Can Kicking Expertise
The UK is not alone — but we do it so much better
Gold medals can get awarded for all manner of sporting competitions, but to win the European Can Kicking Championships requires a very special ability. The winner is the country that doesn’t want to compete and kicks the can furthest down the road.
Beyond the long grass lies a mountain of kicked cans and, on top of heap, sits the UK’s can of full fibre worms. The UK is, of course, not entirely alone — but, sir, we do it so much better. We can denigrate investments as ‘subsidies’, hype narrow to be broad, declare targets as aspirations (maybe), claim that slow is shockingly fast, and please don’t get me started on the will of the minority. Even our national identity can be fudged as ‘sort of’ (ish).
It is no surprise, therefore, that in an assessment of the capacity for Reality Facing across European economies, the UK trails, but reigns supreme in kicking cans down the road. Difficult for researchers to assess, you’d think, for there are surely so many potential indicators. For the avoidance of Gross National Depression, it is so much more fun/creative to think up displacement activities rather than facing and sorting the issues. Even better, perhaps, to deny that the problems really exist.
If that sounds just a little harsh, we could blame the virus for inadvertently exposing the issues — and a vaccine cannot arrive soon enough to smooth over the cracks. In this disquieting year, almost all TV stations have been forced to rely on remote contributors. Every evening we endure, frozen faces, distorted audio, oddly fragmented, stuttering, conversations, buffered bits and crashed connections — demonstrating the daily deficiencies of our digital connectivity.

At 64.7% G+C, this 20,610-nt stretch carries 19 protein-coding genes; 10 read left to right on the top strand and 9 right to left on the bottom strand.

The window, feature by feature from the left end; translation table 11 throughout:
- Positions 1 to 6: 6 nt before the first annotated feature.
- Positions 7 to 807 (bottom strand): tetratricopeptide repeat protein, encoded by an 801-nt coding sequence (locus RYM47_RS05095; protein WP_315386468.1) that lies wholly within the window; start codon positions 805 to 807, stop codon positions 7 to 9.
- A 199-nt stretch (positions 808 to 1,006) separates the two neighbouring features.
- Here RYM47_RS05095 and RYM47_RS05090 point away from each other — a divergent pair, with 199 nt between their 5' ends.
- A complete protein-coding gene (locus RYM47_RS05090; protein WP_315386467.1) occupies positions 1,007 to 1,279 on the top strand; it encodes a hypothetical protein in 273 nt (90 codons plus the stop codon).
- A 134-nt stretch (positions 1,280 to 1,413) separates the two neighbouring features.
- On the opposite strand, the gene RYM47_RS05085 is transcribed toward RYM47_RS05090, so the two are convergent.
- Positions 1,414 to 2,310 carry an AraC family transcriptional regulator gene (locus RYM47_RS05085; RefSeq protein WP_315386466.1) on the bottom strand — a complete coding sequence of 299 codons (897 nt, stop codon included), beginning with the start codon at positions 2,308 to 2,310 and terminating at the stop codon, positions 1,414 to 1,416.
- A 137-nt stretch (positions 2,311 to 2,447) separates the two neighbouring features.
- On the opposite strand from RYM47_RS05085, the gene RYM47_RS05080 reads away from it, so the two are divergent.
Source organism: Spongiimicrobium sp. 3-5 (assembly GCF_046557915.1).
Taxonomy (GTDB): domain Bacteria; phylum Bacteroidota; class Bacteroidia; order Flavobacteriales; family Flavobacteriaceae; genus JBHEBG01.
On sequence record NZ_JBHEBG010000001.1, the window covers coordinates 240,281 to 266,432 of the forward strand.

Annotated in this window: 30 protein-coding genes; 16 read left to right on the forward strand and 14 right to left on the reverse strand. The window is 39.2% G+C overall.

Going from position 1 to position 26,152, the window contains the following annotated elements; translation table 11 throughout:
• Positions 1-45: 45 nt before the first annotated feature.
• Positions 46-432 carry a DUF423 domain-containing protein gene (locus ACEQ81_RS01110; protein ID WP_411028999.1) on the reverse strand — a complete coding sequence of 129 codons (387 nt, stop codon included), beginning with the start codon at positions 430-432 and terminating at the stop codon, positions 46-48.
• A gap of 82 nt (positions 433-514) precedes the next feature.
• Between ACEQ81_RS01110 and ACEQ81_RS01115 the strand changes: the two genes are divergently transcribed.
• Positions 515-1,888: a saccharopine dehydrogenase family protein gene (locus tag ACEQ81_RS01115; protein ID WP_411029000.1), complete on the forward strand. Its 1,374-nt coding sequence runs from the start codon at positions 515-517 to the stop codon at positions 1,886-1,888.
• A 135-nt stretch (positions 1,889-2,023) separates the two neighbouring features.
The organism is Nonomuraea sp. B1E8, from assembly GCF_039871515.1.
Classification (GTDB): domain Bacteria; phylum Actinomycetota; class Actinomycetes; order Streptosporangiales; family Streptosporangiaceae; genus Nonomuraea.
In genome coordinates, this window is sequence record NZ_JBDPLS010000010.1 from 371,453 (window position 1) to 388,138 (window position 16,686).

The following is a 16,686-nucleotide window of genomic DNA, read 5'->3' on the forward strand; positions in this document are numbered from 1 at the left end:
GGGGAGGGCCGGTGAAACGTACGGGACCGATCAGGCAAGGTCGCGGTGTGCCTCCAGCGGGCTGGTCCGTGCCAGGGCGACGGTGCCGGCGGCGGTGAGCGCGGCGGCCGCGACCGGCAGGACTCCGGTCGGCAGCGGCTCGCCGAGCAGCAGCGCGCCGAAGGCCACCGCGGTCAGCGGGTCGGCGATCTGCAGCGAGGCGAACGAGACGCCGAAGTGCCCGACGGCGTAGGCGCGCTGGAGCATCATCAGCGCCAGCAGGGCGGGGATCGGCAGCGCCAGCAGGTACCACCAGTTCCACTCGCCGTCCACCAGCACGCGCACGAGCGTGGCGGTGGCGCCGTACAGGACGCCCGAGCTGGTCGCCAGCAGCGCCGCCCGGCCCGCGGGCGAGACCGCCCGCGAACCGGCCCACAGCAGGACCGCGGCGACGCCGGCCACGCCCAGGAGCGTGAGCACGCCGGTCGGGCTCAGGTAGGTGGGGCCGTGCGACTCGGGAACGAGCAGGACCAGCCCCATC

Even if we avoid TV news programmes, our trying to work from home is equally fraught — except perhaps for those lucky few who never believed the marketing hype of the old telecoms brigade with their cables and copper of previous eras.
Today’s report published by the FTTH Council, ‘Identifying Best Practice in Fibre Advertising’, suggests that no-one can honestly expect Advertising Standards Authorities to understand much more than the interests of the advertising industry.
‘Actions have been taken in a number of countries — including France, Italy, Ireland and the Netherlands — to address “misleading advertising” in relation to fibre. These actions, which include legislation, regulations, guidelines and court decisions, have been justified on the grounds that misleading advertising prevents consumers from making an informed choice and affects competition in the market, by depriving investors in fibre of the ability to clearly differentiate their offers from other services which do not provide the same degree of quality and reliability.
‘A review of the schemes that have been introduced around Europe, clearly demonstrate that the strongest and most effective forward-looking interventions in the market have been driven by the National Regulatory Authority or Digital/Telecom Ministry of the country in question rather than the ASA.’
If consumers are misled, they suggest, it would be far better to expect the Ofcoms of this world to get the older carriers to mend their ways. Some hope. At a time when foot-shooting has never been more popular, that’s like expecting them to defy the willingness of the people to be deceived. Somewhere there’s probably a government department devoted to explaining the subtle distinctions between being misled and being misguided — their work may come in handy over the next few months in the UK’s spinning industry.
Full marks to the Fibre To The Home Council Europe for telling us what is already blindingly obvious. Meanwhile the grand Prime Ministerial promises of nationwide Full Fibre coverage have been downgraded to just 85% and a rear-guard action by cable providers redefines their performance as gigabit-ish. And Ofcom has scheduled a work item for next year to think about the possibility of maybe looking for the can of fibre worms in the long grass and, perhaps, kicking it a little further on.